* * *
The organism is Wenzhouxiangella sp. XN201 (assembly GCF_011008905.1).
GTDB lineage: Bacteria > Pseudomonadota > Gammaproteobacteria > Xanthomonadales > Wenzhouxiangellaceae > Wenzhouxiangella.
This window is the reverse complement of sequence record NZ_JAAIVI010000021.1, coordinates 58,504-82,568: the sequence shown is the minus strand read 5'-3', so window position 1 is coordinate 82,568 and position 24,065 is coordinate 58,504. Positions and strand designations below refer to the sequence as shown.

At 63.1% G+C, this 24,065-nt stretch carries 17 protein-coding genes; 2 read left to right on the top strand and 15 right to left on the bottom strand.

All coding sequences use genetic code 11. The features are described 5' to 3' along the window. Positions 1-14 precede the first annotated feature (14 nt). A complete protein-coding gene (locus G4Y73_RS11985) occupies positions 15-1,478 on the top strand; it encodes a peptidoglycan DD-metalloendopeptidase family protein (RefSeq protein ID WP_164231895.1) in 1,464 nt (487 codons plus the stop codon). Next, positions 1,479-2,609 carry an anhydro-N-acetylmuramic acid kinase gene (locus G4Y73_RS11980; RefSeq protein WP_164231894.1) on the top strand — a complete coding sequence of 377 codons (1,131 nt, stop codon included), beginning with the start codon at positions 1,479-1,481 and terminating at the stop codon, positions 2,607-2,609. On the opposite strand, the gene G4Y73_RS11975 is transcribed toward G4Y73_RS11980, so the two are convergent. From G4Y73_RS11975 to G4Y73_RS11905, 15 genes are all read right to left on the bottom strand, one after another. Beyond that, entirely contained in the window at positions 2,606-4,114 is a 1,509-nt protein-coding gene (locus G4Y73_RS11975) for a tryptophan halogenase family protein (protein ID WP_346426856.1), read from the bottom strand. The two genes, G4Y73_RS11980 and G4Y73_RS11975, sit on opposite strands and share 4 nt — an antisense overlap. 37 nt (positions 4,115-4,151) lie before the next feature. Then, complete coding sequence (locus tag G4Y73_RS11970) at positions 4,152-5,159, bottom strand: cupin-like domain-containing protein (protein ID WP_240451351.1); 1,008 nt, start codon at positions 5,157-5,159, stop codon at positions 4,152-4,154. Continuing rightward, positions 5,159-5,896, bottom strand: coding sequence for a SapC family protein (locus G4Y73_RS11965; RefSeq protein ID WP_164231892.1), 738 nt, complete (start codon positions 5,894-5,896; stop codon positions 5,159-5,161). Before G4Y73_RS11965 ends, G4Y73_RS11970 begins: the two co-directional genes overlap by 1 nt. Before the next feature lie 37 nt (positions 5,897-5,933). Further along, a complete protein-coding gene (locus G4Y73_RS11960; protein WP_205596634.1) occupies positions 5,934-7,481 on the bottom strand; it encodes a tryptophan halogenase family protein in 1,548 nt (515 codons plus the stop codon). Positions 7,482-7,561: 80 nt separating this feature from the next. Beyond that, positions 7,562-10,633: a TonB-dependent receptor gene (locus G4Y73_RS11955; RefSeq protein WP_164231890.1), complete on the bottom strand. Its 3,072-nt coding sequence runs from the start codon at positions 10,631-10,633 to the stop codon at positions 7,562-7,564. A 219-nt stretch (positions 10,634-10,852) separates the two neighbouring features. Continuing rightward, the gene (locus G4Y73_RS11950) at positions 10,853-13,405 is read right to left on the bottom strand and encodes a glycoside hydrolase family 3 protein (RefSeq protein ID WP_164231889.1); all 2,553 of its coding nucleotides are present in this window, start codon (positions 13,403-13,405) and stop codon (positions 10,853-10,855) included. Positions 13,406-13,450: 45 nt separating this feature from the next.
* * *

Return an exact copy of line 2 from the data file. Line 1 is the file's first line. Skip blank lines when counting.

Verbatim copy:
GTDB lineage: Bacteria > Pseudomonadota > Gammaproteobacteria > Xanthomonadales > Wenzhouxiangellaceae > Wenzhouxiangella.